NOV 2013

EyeWorld is the official news magazine of the American Society of Cataract & Refractive Surgery.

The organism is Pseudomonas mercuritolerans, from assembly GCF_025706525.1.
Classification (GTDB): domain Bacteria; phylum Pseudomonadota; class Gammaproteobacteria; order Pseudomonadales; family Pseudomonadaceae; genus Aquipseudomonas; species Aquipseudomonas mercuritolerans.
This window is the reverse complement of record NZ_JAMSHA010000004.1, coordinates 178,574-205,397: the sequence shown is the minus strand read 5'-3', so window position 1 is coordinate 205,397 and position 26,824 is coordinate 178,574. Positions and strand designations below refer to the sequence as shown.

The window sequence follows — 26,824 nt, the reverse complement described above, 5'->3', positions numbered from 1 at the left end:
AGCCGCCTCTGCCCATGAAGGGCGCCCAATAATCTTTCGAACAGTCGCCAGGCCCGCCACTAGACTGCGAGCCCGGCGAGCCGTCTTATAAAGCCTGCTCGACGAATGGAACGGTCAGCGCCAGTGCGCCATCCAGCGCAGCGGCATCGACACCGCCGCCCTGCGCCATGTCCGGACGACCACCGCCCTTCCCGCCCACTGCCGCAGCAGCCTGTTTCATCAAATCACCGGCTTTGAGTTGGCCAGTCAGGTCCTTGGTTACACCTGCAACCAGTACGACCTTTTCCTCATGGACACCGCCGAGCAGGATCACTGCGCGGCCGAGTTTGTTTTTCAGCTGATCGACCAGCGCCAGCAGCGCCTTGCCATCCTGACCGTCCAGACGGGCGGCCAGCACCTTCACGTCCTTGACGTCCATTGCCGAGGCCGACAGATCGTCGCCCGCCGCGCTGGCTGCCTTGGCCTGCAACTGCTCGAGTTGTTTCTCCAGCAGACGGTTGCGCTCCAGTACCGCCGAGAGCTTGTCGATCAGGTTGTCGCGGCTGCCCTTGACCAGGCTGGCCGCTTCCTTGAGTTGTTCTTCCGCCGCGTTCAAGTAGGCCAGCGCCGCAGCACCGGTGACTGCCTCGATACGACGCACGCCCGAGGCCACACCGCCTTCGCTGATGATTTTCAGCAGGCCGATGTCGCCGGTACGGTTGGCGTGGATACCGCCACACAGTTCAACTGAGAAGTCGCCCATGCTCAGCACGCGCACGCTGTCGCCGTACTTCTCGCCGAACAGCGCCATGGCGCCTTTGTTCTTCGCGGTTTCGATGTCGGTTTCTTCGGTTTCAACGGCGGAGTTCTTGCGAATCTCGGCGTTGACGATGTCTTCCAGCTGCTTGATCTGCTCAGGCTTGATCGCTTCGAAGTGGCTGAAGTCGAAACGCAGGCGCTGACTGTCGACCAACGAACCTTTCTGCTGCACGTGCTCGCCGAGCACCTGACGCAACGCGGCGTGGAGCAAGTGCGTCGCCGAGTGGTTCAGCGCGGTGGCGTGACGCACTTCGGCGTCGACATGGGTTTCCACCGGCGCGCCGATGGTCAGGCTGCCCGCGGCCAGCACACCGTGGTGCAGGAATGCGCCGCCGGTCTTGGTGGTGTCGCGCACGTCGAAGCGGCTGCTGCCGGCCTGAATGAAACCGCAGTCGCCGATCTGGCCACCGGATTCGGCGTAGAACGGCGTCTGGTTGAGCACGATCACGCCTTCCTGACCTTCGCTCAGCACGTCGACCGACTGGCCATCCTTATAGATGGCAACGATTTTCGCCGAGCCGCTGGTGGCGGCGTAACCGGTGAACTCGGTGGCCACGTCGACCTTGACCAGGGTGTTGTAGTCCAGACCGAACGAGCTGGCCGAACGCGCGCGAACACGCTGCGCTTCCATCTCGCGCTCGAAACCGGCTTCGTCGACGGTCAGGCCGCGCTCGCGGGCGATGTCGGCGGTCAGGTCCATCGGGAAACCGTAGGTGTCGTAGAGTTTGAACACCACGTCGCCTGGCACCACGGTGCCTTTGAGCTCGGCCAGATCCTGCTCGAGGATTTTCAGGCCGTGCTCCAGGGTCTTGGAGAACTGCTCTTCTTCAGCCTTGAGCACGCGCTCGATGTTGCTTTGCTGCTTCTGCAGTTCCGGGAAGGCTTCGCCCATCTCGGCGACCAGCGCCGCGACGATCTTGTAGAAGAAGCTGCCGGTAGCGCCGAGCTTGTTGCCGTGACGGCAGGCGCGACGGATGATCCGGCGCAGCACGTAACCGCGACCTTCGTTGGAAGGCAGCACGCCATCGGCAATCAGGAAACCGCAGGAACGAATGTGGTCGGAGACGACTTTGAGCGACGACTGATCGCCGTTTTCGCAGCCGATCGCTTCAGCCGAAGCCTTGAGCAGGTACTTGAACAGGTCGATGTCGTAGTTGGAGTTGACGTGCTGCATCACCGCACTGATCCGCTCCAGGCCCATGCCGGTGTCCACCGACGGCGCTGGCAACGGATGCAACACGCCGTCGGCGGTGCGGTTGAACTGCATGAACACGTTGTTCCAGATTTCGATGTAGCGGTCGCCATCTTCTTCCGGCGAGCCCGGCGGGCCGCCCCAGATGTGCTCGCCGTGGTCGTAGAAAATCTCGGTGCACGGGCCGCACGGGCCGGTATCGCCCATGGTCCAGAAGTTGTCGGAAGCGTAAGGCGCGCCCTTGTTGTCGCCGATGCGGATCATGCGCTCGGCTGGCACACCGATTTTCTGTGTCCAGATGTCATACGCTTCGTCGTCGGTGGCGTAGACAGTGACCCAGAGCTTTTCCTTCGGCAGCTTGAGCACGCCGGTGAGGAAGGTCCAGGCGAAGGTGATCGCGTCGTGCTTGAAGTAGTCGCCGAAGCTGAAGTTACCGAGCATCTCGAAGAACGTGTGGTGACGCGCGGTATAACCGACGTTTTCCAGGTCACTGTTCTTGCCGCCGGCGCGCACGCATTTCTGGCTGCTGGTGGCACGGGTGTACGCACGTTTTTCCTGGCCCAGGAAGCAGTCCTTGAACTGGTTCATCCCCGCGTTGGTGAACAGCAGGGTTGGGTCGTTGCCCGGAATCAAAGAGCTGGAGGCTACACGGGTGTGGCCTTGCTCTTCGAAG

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48 EW FEATURE Corneal crosslinking November 2013 Crosslinking continued from page 46 "The CXLUSA group employs a UV light source that is currently approved in the U.S. for a different indication, and its physicians are using the light source in an off-label manner," Dr. Donnenfeld said. In the CXLUSA studies, crosslinking is performed by loading the epithelium with the riboflavin drops (which can be done by a technician) in the epi-on technique, Dr. Trattler (an investigator for the CXLUSA group) said. During the epioff studies, a surgeon needs to be involved in removing the epithelium. In Europe, a specially formulated riboflavin is used; in the U.S., physicians can purchase commercial riboflavin outside the U.S. or have a compounding pharmacy prepare it, Dr. Donnenfeld said. "There are many differences in the riboflavin including concentration, vehicle and formulations that disrupt the epithelium to enhance transepithelial penetration. The riboflavin is used topically so it can be used in multiple dosages or individual vials for each patient depending on the physician preference," and study protocol, he said. In general, however, riboflavin is dripped onto the cornea and then Coming soon … the December issue of Ophthalmology Business Confronting problem employees A stepwise approach to dealing with problem behavior at work Personal health records PHRs give patients a close-up view of medical history, presenting opportunities for both patients and ophthalmologists. Attract and retain top talent Attracting, qualifying, hiring, training, and keeping top talent is one of the most challenging endeavors an ophthalmologist takes on. This article contains key principles to help you stay a leader in your market. Read more at Give your ASC an annual check-up Your center can benefit from an annual internal evaluation of clinical and financial factors by the staff member responsible for the center's day-to-day operations, typically the clinical director. Physician burnout Physician burnout is common in today's tense healthcare environment. This article details how to recognize the symptoms and recharge. Check out these articles and more in the December issue of Ophthalmology Business. digital.ophthalmologybusiness.org. exposed to the ultraviolet light; it is this exposure that causes the riboflavin to fluoresce which, in turn, leads to the formation of bonds between collagen molecules, according to the description on the Avedro website. The role of the ophthalmic tech Dr. Donnenfeld (involved in the U.S. studies) has his technicians deliver the drops every two minutes for 30-90 minutes depending on the patient, and he debrides the epithelium and checks for adequate penetration of the riboflavin into the corneal stroma, he said. "The ophthalmologist checks the pachymetry and begins the treatment with UV light," he said. "The technician makes certain the light is well centered. The ophthalmologist removes the speculum and the technician applies the bandage contact lens," Dr. Donnenfeld explained. The trial protocol will dictate how long the drops are applied (anywhere from 10 to 30 minutes for epioff procedures, 20 to 90 minutes for epi-on procedures, Dr. Trattler said). Riboflavin drops are dispensed with a single-use injector. Because it's an external drop, the riboflavin itself does not present much of a safety issue (and so the issues earlier this summer with various compounding pharmacies are somewhat mitigated). "In the epi-on procedure, the drops are extremely safe," he said. "In the Avedro epi-off procedure, it's an FDA-sponsored study and so the group is using its own proprietary formulation." Ongoing clinical trials within the US Setting up a clinical trial involves working with the FDA to set up an IND as well as an Institutional Review Board (IRB) to approve the wording of the informed consent. Under these governing bodies, surgeons can develop a clinical trial to treat patients with crosslinking. EW Editors' note: Both physicians are investigators for corneal crosslinking studies. Contact information Donnenfeld: 516-766-2519, ericdonnenfeld@gmail.com Trattler: wtrattler@gmail.com

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